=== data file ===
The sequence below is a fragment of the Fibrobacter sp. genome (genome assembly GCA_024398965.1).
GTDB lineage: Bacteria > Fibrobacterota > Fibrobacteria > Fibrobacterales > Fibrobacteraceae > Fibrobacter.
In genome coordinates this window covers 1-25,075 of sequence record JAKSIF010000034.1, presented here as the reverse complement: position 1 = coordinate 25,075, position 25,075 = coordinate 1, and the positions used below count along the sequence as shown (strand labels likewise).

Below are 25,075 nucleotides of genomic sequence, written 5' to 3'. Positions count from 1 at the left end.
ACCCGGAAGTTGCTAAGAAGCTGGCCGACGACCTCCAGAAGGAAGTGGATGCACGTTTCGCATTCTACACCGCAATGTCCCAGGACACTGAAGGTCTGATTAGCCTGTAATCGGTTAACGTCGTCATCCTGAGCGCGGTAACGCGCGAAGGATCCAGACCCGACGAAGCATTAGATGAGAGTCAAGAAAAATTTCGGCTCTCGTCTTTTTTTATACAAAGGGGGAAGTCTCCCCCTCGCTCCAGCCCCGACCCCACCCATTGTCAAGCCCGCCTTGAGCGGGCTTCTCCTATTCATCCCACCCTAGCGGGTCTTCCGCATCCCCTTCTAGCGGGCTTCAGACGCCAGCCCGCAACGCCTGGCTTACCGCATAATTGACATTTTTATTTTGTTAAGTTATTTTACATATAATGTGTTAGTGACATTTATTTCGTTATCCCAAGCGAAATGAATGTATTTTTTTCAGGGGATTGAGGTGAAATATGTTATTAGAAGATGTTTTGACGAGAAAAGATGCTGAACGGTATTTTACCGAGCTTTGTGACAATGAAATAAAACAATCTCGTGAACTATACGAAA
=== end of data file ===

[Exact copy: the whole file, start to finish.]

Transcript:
The sequence below is a fragment of the Fibrobacter sp. genome (genome assembly GCA_024398965.1).
GTDB lineage: Bacteria > Fibrobacterota > Fibrobacteria > Fibrobacterales > Fibrobacteraceae > Fibrobacter.
In genome coordinates this window covers 1-25,075 of sequence record JAKSIF010000034.1, presented here as the reverse complement: position 1 = coordinate 25,075, position 25,075 = coordinate 1, and the positions used below count along the sequence as shown (strand labels likewise).

Below are 25,075 nucleotides of genomic sequence, written 5' to 3'. Positions count from 1 at the left end.
ACCCGGAAGTTGCTAAGAAGCTGGCCGACGACCTCCAGAAGGAAGTGGATGCACGTTTCGCATTCTACACCGCAATGTCCCAGGACACTGAAGGTCTGATTAGCCTGTAATCGGTTAACGTCGTCATCCTGAGCGCGGTAACGCGCGAAGGATCCAGACCCGACGAAGCATTAGATGAGAGTCAAGAAAAATTTCGGCTCTCGTCTTTTTTTATACAAAGGGGGAAGTCTCCCCCTCGCTCCAGCCCCGACCCCACCCATTGTCAAGCCCGCCTTGAGCGGGCTTCTCCTATTCATCCCACCCTAGCGGGTCTTCCGCATCCCCTTCTAGCGGGCTTCAGACGCCAGCCCGCAACGCCTGGCTTACCGCATAATTGACATTTTTATTTTGTTAAGTTATTTTACATATAATGTGTTAGTGACATTTATTTCGTTATCCCAAGCGAAATGAATGTATTTTTTTCAGGGGATTGAGGTGAAATATGTTATTAGAAGATGTTTTGACGAGAAAAGATGCTGAACGGTATTTTACCGAGCTTTGTGACAATGAAATAAAACAATCTCGTGAACTATACGAAA